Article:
Studying lots of proteins at once

I read an interesting paper in Nature Methods this week called “Systems analysis of EGF receptor signalling dynamics with microwestern arrays“.  EGF stand for Epidermal Growth Factor, the EGF receptor is a small protein that “knows” when EGF is present.  Growth Factors generally make cells grow and so if your growth factors are faulty you could develop cancer.  EGF in particular is involved in some types of lung cancer, breast cancer and colon cancer.

The research is interesting because they study lots of proteins at the same time.  Nowadays it is relatively easy to study hundreds or thousands of genes at one time (often using an experiment called microarrays).  However genes make proteins and it’s much harder to study hundreds of proteins. See the Genetic Science Learning Centre to learn more about how you can Transcribe and Translate a Gene.

The normal way of studying proteins is to carry out a “western blot” (see here for a quick animation). Western blots can give you a lot of information, but you can usually only study one or two proteins at a time and it takes a couple of days to carry out each experiment.If you are interested to know how western blotting got it’s name, have a read of Southern, northern, western (and eastern?) on  BitesizeBio.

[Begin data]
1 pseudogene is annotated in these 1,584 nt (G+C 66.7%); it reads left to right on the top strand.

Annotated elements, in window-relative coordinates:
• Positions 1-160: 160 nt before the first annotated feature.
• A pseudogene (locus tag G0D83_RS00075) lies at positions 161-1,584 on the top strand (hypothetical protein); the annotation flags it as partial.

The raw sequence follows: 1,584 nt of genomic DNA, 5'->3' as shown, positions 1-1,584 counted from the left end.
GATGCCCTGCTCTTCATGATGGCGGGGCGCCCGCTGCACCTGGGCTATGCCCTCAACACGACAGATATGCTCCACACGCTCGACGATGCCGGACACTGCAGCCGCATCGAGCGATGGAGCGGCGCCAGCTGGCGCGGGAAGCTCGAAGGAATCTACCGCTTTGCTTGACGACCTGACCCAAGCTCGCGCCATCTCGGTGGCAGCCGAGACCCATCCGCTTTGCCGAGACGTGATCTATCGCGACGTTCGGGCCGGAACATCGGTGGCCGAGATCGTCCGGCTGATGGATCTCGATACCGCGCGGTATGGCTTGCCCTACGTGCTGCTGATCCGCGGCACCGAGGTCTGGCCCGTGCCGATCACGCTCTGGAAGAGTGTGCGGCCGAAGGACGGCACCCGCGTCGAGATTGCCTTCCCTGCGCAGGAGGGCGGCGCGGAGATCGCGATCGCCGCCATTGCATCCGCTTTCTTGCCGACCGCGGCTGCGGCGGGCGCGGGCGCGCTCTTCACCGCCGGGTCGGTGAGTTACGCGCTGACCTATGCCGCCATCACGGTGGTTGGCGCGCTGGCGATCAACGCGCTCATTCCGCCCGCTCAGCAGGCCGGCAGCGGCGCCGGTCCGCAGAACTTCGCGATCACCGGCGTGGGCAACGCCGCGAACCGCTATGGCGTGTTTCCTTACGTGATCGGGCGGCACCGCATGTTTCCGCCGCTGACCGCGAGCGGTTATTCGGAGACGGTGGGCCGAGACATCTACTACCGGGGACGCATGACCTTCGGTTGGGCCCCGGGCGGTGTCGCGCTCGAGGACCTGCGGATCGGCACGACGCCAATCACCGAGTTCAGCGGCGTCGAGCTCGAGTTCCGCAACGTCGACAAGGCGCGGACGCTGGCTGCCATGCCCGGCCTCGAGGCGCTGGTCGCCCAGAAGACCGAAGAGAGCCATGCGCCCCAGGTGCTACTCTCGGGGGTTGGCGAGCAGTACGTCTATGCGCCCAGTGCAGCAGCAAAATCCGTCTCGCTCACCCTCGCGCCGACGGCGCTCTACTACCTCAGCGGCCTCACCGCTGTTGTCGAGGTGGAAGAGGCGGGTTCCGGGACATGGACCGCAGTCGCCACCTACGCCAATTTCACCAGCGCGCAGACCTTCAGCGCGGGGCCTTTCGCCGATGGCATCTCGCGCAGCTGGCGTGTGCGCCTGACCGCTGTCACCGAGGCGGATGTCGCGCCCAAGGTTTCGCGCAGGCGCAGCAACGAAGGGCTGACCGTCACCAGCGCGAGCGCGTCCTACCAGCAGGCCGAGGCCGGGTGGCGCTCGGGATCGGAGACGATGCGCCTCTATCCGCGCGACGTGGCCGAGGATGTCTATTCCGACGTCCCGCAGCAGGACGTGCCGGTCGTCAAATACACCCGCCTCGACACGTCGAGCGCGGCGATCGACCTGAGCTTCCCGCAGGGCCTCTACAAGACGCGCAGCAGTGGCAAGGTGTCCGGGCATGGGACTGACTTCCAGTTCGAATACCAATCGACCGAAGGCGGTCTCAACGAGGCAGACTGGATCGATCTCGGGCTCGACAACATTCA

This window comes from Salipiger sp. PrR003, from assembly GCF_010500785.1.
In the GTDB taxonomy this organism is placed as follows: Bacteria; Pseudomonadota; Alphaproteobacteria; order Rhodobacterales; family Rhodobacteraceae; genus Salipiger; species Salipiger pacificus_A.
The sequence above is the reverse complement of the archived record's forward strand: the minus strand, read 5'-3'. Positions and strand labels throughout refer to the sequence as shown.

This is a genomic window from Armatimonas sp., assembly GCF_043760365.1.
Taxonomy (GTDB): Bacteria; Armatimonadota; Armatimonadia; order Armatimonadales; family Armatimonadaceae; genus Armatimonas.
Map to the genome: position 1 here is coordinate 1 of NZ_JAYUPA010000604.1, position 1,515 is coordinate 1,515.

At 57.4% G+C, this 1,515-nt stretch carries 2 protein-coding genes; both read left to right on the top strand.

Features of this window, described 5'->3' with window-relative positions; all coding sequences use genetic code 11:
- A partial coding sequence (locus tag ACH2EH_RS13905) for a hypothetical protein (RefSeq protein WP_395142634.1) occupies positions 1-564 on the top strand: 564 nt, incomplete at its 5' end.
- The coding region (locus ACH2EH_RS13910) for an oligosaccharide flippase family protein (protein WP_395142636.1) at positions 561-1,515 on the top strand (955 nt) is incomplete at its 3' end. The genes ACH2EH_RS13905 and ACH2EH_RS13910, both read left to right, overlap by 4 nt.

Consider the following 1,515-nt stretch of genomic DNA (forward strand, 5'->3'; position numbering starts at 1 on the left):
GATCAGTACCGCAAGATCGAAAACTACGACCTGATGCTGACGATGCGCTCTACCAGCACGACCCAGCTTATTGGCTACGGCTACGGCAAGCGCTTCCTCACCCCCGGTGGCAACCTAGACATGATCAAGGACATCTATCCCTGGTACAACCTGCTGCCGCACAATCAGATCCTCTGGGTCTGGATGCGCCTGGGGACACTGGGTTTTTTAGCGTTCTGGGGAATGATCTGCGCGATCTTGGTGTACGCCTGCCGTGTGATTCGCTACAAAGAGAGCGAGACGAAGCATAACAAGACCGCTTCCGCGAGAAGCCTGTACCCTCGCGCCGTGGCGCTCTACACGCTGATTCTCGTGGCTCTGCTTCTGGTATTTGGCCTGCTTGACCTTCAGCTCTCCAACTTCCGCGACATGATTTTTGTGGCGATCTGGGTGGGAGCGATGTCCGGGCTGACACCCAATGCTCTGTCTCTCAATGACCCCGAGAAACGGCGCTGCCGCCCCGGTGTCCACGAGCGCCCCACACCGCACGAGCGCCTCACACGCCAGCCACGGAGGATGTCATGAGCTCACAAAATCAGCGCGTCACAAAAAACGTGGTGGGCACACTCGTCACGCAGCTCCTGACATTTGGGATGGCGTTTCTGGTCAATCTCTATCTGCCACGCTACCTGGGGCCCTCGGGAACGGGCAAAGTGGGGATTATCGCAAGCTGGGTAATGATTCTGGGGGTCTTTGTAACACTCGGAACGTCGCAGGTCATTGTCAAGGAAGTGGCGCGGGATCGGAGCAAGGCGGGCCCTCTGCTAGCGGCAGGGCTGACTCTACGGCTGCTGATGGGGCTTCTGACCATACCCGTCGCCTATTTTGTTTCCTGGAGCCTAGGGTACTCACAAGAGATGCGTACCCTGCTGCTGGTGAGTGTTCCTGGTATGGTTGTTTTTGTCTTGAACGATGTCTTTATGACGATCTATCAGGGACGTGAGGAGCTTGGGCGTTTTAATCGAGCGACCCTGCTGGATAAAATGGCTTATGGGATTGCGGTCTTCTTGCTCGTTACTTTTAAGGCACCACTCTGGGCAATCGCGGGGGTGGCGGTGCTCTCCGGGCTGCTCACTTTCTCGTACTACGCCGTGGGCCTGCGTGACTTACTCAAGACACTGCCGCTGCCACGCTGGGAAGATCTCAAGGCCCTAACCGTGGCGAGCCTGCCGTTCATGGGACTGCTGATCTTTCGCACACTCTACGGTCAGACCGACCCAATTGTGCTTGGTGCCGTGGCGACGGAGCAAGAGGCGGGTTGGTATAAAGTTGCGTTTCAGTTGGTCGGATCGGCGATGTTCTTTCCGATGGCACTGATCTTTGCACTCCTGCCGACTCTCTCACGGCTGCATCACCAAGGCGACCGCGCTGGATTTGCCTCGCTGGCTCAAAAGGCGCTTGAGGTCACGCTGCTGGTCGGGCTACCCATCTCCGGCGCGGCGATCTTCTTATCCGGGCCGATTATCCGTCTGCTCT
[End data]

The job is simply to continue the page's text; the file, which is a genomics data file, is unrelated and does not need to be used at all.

The experiment in Nature Methods allowed the scientists to study 96 different proteins at one time. They took some cancer cells, that they knew responded to EGF (responded usually means  the cell grows when EGF is present) and added different amounts of EGF to these cancer cells and measured 96 proteins to see what changed.

If you have cancer just now, this reasearch won’t change your treatment, but hopefully, in the future, we’ll be better able to understand how cancer treatments work by looking at how drugs affect lots of different proteins inside cancer cells, instead of just one or two.


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